“I know Torry, I think really well after seven years,” coach Mike Martz said. “Torry talks about it with me sometimes. Torry is happy with who he is. He doesn’t need any notoriety. He loves to play. You’ve seen him in practice; he’s like a little kid running around here. He just loves to play. He doesn’t care about the attention, the notoriety, the commercials, or special spots on him or any of those things. Those are fine. That’s good. I think those are good for the National Football League. That’s not who Torry is, he could care less about that stuff.”

            Me as in Team

            Make no mistake, Holt loves a good celebration as much as the next guy, but the only use of the word me that Holt would ever use is when it’s in the form of the second and fourth letters of the word team.

            On occasion you might see Holt work in an end zone dance (he’s been known to do the cabbage patch), but generally any celebrating he does comes only with the company of his teammates. Take the Bob ‘n’ Weave from the Greatest Show on Turf days for example or what is simply known as the “Jump” that he and his teammates do now.

            Holt could easily use individual celebrations to pump his reputation like so many other receivers in the league have done, but that’s not who he is and that’s not what he is about.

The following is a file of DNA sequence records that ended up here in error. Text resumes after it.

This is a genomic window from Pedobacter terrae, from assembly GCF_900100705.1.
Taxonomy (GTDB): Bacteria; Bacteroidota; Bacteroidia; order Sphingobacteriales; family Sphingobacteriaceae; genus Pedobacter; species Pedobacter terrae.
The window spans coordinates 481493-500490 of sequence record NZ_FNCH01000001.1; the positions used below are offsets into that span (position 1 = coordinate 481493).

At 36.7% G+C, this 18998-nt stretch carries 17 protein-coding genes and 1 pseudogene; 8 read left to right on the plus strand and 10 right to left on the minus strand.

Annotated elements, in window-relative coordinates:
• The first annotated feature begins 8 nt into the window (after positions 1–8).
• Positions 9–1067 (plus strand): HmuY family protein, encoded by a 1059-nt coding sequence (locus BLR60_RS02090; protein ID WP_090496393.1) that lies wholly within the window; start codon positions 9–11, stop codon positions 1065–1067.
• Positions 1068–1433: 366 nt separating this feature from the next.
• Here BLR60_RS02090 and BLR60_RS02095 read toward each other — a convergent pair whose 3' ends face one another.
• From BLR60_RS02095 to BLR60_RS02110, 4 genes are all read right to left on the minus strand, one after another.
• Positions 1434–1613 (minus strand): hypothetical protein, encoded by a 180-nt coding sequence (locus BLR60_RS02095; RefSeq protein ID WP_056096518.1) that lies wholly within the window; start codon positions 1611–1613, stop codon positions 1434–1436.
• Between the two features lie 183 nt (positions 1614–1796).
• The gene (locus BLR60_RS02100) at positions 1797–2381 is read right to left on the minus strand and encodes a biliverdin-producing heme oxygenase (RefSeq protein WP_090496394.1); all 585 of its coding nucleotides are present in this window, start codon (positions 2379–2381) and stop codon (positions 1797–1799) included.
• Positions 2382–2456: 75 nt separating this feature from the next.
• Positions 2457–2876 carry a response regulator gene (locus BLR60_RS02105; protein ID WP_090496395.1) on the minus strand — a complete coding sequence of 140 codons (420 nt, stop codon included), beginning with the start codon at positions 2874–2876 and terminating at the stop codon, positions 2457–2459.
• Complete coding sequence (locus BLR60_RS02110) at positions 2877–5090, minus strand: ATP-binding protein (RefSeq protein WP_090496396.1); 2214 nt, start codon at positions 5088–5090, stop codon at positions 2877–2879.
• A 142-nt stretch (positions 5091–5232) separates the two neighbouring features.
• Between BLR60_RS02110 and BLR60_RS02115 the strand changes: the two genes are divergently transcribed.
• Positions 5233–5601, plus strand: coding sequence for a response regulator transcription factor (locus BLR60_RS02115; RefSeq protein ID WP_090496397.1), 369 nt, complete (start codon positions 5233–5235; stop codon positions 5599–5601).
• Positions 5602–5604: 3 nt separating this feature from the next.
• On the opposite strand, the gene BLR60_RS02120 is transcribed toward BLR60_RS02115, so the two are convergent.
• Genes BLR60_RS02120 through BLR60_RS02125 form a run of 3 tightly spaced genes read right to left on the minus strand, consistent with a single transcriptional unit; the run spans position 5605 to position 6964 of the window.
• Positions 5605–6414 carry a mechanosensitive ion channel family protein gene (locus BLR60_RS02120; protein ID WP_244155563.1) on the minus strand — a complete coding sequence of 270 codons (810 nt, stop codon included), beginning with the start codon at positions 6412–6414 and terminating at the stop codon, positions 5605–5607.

“I’m here to be sure that I uphold my end of the bargain to this team of doing what I am supposed to do to continue to help this ball club win games,” Holt said. “I definitely have my individual stats and performance that I want to reach, but at the same time I want to help this ball club win games too.”

            Therein lies the ultimate force that drives Holt. While other receivers go out looking to score touchdowns in bunches and gain yards by the bushel and complain when they don’t, Holt only truly cares about one statistic: wins.

            Nobody knows better...
            -12-08-2005, 03:35 PM
          • RamWraith
            Rams' Holt has quietly earned place among NFL`s elite
            by RamWraith
            BY STEVE KORTE

            Knight Ridder Newspapers


            ST. LOUIS - (KRT) - St. Louis Rams wide receiver Torry Holt isn`t interested in self-promotion.

            Holt isn`t a publicity hound like some of the other elite wide receivers in the NFL. He doesn`t say outlandish things and he doesn`t stage any elaborate touchdown celebrations.

            That`s just not the way that Holt, who grew up in the small town of Gibsonville, N.C. and went to North Carolina State, was raised.

            "I remember when I was growing up and I`d do my little thing and show other teams up, and they`d start calling me `Hot dog,"" Holt said. "Mom always said, `That stuff one day is going to catch up with you.` After she said that, I just played the game.

            "Even in high school, I always felt like I was the underdog, so going out and doing all the stuff isn`t going to get me anything more. I just wanted to go out and play hard and show that I can play on any level with anybody."